Greeks who are keen anglers will be happy to brave the elements for abundant calamari this winter. Fisheries Victoria Acting Executive Director Anthony Hurst said there were great calamari fishing opportunities in Port Phillip Bay and Western Port.
“Calamari are great eating, easy to cook, and great fun to catch from piers, boats or kayaks – with the added excitement of dodging a squirt of ink.” Mr Hurst said.
This is a far cry from the days when the only people fishing for calamari were Greeks and Italians and calamari was predominantly used for bait. “Fishing calamari, like other fast-growing and short-lived species, is sustainable.”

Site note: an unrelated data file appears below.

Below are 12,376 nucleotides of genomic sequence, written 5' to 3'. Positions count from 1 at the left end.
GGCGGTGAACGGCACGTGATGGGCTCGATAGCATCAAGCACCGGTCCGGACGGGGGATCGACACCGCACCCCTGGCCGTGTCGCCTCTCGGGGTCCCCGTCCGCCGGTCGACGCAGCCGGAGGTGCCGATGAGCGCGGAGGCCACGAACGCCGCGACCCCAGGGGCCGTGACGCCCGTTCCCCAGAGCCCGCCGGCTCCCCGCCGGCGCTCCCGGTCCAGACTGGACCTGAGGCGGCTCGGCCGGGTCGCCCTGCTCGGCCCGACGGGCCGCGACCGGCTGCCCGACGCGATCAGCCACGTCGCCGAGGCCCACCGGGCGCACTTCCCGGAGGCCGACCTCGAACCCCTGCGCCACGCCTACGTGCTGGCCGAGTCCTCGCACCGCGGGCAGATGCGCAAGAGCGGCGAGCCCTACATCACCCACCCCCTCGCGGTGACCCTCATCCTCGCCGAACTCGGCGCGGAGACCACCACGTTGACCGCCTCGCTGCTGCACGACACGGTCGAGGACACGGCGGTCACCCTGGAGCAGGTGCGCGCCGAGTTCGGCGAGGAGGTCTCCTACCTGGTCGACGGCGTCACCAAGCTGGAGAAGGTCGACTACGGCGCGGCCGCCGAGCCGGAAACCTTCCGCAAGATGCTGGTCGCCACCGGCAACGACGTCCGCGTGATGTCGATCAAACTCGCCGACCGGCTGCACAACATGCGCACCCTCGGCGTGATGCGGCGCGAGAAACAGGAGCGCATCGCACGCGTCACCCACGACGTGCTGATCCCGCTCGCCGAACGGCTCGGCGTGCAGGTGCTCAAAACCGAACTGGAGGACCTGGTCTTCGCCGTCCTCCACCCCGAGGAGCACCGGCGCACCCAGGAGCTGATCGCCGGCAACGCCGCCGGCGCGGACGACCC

Fisheries Victoria research shows they live for up to one year, with the oldest recorded individual aged at 291 days.
More than one spawning occurs through the breeding season, which accounts for the presence of several age groups of similar-sized calamari at various times during the year.
Bunches of eggs are attached to sea-grass and algae. Mr Hurst said calamari’s predictable habit of aggregating in accessible shallow areas made them an easy catch for anglers.
A recreational catch limit of 10 per person per day applies in Victoria and, unless exempt, a Recreational Fishing Licence is needed to catch them.